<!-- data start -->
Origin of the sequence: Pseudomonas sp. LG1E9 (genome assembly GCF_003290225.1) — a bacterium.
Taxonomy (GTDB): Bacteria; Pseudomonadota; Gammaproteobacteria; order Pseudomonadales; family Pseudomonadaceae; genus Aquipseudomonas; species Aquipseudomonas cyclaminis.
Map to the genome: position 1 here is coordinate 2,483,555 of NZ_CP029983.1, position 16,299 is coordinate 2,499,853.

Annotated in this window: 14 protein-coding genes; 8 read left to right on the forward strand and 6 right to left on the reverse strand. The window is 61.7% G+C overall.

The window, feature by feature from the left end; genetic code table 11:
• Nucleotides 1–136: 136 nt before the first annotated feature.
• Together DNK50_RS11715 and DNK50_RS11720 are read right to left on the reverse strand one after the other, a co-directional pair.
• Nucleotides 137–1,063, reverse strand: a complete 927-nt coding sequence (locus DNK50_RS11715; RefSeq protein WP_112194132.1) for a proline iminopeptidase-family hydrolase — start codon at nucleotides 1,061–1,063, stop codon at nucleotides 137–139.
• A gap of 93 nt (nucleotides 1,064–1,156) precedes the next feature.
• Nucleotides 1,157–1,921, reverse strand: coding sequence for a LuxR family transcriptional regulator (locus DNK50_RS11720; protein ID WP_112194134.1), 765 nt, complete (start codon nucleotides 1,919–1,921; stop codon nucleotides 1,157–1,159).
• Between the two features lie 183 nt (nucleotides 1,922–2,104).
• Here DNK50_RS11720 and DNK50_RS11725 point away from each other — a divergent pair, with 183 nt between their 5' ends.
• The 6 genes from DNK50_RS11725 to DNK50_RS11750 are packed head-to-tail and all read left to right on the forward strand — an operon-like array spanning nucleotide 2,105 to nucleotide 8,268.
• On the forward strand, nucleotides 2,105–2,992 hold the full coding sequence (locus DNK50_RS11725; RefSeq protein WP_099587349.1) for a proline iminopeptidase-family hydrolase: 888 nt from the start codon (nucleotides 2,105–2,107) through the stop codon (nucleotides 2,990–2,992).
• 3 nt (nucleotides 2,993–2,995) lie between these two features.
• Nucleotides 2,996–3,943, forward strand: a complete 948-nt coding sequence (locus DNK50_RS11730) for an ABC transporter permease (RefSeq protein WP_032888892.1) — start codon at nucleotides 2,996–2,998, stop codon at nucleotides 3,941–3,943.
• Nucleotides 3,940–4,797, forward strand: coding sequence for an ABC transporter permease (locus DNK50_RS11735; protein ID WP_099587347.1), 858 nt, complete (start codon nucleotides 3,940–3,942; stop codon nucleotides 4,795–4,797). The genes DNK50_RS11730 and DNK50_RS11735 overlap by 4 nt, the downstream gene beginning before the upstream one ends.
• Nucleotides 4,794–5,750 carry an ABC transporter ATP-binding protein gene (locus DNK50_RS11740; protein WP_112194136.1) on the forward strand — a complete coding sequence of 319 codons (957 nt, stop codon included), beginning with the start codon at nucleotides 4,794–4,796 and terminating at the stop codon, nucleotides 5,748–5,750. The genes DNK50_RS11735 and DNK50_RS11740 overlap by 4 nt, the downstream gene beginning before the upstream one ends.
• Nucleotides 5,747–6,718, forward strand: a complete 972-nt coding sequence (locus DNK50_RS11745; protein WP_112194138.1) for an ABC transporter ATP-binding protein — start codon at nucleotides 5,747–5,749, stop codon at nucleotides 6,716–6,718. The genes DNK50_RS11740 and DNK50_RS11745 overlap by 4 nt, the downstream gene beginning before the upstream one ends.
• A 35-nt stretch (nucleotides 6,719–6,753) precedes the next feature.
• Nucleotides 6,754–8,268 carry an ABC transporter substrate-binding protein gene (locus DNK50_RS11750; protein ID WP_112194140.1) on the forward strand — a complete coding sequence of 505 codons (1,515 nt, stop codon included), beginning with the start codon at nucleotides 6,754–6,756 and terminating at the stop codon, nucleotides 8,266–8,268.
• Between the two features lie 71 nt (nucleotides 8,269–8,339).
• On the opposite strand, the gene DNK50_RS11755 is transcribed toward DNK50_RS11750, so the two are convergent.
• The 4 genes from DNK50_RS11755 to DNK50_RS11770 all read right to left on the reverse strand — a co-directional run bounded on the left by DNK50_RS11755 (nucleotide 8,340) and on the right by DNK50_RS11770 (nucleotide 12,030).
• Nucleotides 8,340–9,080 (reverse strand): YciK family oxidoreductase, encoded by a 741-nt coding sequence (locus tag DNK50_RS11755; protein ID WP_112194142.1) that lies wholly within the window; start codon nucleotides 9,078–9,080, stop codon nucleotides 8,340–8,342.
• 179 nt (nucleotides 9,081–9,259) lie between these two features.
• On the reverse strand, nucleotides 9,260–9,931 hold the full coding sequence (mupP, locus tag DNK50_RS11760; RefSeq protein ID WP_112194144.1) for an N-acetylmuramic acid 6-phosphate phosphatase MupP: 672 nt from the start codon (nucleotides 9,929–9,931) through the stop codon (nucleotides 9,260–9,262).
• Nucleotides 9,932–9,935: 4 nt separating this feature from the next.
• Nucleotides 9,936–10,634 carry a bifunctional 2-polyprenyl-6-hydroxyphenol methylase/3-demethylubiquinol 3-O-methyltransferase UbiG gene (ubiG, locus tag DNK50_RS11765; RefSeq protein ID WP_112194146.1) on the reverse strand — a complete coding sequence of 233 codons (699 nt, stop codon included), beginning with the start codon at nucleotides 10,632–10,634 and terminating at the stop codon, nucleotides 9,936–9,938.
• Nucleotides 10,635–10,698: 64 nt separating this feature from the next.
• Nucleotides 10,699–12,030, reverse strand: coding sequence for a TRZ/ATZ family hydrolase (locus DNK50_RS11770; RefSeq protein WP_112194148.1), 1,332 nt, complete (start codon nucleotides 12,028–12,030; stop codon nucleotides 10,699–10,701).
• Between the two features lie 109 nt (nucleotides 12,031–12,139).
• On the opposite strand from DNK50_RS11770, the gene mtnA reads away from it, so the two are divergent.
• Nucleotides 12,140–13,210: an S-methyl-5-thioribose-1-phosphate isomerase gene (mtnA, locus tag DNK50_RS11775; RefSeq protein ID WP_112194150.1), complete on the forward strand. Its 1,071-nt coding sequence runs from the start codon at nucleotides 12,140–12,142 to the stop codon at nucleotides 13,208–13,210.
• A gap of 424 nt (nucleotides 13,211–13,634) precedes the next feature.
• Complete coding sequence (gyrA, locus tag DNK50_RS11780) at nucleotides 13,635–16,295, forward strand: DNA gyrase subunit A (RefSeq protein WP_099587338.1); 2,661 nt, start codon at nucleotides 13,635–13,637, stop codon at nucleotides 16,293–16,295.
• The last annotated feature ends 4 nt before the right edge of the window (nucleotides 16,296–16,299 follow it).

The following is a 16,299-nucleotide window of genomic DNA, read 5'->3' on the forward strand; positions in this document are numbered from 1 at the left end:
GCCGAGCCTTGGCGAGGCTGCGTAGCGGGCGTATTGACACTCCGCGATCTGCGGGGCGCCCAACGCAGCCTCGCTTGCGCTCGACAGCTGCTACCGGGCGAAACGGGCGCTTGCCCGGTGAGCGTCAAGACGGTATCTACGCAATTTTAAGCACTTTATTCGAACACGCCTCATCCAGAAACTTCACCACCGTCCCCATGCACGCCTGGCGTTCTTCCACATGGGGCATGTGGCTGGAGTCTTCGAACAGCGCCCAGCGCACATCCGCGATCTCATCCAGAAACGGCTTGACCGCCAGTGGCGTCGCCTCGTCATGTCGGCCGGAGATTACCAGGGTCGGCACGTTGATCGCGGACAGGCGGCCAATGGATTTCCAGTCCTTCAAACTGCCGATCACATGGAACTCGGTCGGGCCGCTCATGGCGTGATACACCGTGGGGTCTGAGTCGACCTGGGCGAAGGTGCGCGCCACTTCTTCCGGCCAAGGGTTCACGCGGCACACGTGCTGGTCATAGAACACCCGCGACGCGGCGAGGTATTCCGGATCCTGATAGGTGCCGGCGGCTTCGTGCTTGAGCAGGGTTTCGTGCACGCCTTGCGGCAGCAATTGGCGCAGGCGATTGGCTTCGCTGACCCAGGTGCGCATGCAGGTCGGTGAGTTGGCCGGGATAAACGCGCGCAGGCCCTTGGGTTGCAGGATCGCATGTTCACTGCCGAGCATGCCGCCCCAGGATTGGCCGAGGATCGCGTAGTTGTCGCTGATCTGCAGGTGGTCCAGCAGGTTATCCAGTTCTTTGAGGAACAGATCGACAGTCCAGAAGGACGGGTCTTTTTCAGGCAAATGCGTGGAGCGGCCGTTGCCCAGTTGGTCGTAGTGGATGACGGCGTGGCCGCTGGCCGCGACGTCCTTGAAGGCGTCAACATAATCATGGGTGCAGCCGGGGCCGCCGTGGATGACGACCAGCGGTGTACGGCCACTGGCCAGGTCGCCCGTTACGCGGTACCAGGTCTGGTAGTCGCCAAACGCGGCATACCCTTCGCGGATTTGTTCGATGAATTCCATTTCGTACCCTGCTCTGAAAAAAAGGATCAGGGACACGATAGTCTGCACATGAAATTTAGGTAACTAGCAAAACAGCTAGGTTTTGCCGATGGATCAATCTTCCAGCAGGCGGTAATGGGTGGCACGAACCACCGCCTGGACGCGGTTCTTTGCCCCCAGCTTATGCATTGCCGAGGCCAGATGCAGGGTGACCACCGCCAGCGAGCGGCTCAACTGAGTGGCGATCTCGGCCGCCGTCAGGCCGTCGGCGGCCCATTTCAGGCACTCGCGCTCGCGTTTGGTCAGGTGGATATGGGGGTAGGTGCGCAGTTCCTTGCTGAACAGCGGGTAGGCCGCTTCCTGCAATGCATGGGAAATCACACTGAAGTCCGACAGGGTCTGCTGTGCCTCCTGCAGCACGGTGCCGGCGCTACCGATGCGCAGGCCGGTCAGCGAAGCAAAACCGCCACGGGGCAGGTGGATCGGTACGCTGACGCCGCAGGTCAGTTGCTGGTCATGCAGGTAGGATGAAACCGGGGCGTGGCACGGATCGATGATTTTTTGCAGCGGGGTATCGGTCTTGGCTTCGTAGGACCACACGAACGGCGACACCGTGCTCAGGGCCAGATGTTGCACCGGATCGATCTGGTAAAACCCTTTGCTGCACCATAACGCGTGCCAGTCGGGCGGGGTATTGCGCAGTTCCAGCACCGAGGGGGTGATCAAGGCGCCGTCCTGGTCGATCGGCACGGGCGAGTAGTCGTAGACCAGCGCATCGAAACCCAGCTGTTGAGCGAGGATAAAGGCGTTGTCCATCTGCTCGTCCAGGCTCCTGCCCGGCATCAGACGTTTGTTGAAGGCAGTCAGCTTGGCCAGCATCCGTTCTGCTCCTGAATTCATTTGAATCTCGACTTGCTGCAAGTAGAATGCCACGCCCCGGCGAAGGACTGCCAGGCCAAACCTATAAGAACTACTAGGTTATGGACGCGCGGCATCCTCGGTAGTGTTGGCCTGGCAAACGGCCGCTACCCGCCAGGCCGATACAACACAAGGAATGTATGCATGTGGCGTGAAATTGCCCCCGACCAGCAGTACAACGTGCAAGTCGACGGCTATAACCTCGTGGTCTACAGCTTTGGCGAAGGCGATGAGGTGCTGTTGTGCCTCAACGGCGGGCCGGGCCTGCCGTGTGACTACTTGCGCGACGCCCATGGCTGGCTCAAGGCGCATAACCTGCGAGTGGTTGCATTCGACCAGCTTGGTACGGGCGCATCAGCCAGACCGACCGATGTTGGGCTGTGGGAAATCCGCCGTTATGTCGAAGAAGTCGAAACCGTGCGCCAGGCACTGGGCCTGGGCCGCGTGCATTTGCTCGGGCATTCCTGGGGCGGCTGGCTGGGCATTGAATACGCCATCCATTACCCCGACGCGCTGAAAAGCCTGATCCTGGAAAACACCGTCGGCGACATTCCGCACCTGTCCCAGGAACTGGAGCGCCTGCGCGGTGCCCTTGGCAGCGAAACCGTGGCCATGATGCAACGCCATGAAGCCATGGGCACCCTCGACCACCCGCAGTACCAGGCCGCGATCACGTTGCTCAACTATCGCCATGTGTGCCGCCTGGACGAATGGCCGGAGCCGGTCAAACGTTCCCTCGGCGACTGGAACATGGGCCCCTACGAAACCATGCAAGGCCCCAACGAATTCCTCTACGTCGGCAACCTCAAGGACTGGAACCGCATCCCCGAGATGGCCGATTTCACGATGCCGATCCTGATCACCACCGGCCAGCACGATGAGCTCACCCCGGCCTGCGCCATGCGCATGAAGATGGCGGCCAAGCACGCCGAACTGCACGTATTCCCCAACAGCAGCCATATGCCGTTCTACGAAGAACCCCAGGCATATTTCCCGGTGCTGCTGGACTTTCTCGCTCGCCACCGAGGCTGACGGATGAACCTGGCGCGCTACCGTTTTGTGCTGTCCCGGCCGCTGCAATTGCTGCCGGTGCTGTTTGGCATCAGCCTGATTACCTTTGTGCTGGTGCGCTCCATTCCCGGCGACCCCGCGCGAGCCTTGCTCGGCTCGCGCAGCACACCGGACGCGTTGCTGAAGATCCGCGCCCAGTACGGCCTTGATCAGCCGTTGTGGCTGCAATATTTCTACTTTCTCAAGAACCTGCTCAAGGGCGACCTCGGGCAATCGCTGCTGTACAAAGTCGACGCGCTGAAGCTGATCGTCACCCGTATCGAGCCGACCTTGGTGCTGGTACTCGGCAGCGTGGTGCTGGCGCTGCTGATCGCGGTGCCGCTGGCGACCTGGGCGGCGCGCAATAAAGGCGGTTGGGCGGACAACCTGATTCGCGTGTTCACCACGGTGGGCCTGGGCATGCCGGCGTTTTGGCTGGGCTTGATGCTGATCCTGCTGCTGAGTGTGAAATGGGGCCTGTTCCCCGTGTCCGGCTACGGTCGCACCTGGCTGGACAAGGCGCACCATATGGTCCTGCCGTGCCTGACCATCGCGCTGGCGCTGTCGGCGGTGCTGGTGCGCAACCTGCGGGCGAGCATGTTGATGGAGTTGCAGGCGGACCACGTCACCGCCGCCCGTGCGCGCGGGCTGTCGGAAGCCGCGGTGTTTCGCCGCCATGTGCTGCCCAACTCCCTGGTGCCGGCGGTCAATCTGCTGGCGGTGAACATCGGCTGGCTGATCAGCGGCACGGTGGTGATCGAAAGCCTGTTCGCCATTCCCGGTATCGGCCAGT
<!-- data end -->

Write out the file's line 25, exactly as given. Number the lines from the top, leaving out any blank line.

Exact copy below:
• Nucleotides 8,340–9,080 (reverse strand): YciK family oxidoreductase, encoded by a 741-nt coding sequence (locus tag DNK50_RS11755; protein ID WP_112194142.1) that lies wholly within the window; start codon nucleotides 9,078–9,080, stop codon nucleotides 8,340–8,342.